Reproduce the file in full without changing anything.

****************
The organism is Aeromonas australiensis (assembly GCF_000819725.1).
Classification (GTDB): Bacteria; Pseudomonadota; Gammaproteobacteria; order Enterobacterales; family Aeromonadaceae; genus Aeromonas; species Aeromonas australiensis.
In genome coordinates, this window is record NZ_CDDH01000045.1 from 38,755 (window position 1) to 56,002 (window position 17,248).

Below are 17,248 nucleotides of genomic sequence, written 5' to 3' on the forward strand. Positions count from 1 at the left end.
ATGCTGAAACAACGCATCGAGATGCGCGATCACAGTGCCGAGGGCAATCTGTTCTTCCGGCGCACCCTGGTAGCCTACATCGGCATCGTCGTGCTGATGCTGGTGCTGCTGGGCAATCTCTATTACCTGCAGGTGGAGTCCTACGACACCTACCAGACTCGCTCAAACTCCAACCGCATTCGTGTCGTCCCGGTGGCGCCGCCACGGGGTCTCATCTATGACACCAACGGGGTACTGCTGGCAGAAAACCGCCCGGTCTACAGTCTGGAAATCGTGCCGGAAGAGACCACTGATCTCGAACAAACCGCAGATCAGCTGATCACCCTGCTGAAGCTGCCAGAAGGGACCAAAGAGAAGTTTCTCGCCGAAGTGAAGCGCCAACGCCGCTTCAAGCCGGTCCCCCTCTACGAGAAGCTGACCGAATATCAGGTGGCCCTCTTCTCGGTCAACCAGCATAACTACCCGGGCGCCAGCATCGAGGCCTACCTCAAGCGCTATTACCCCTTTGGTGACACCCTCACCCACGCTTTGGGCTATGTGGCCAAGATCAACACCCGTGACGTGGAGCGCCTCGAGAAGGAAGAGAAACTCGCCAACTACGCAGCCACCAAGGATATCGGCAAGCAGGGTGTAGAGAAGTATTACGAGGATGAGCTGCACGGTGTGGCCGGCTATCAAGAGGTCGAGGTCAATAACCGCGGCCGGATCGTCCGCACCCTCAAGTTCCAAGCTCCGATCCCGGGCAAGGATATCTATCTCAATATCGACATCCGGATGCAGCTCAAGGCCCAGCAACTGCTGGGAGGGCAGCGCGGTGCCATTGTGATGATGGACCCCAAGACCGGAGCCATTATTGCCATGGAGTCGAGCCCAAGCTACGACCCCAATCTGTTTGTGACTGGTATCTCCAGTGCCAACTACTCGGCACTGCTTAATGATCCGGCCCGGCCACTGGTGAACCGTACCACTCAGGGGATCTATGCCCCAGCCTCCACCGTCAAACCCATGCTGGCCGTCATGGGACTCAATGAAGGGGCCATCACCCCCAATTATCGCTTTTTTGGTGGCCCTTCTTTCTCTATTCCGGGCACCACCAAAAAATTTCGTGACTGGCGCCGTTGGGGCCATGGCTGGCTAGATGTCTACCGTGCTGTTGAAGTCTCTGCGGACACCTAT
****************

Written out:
The organism is Aeromonas australiensis (assembly GCF_000819725.1).
Classification (GTDB): Bacteria; Pseudomonadota; Gammaproteobacteria; order Enterobacterales; family Aeromonadaceae; genus Aeromonas; species Aeromonas australiensis.
In genome coordinates, this window is record NZ_CDDH01000045.1 from 38,755 (window position 1) to 56,002 (window position 17,248).

Below are 17,248 nucleotides of genomic sequence, written 5' to 3' on the forward strand. Positions count from 1 at the left end.
ATGCTGAAACAACGCATCGAGATGCGCGATCACAGTGCCGAGGGCAATCTGTTCTTCCGGCGCACCCTGGTAGCCTACATCGGCATCGTCGTGCTGATGCTGGTGCTGCTGGGCAATCTCTATTACCTGCAGGTGGAGTCCTACGACACCTACCAGACTCGCTCAAACTCCAACCGCATTCGTGTCGTCCCGGTGGCGCCGCCACGGGGTCTCATCTATGACACCAACGGGGTACTGCTGGCAGAAAACCGCCCGGTCTACAGTCTGGAAATCGTGCCGGAAGAGACCACTGATCTCGAACAAACCGCAGATCAGCTGATCACCCTGCTGAAGCTGCCAGAAGGGACCAAAGAGAAGTTTCTCGCCGAAGTGAAGCGCCAACGCCGCTTCAAGCCGGTCCCCCTCTACGAGAAGCTGACCGAATATCAGGTGGCCCTCTTCTCGGTCAACCAGCATAACTACCCGGGCGCCAGCATCGAGGCCTACCTCAAGCGCTATTACCCCTTTGGTGACACCCTCACCCACGCTTTGGGCTATGTGGCCAAGATCAACACCCGTGACGTGGAGCGCCTCGAGAAGGAAGAGAAACTCGCCAACTACGCAGCCACCAAGGATATCGGCAAGCAGGGTGTAGAGAAGTATTACGAGGATGAGCTGCACGGTGTGGCCGGCTATCAAGAGGTCGAGGTCAATAACCGCGGCCGGATCGTCCGCACCCTCAAGTTCCAAGCTCCGATCCCGGGCAAGGATATCTATCTCAATATCGACATCCGGATGCAGCTCAAGGCCCAGCAACTGCTGGGAGGGCAGCGCGGTGCCATTGTGATGATGGACCCCAAGACCGGAGCCATTATTGCCATGGAGTCGAGCCCAAGCTACGACCCCAATCTGTTTGTGACTGGTATCTCCAGTGCCAACTACTCGGCACTGCTTAATGATCCGGCCCGGCCACTGGTGAACCGTACCACTCAGGGGATCTATGCCCCAGCCTCCACCGTCAAACCCATGCTGGCCGTCATGGGACTCAATGAAGGGGCCATCACCCCCAATTATCGCTTTTTTGGTGGCCCTTCTTTCTCTATTCCGGGCACCACCAAAAAATTTCGTGACTGGCGCCGTTGGGGCCATGGCTGGCTAGATGTCTACCGTGCTGTTGAAGTCTCTGCGGACACCTAT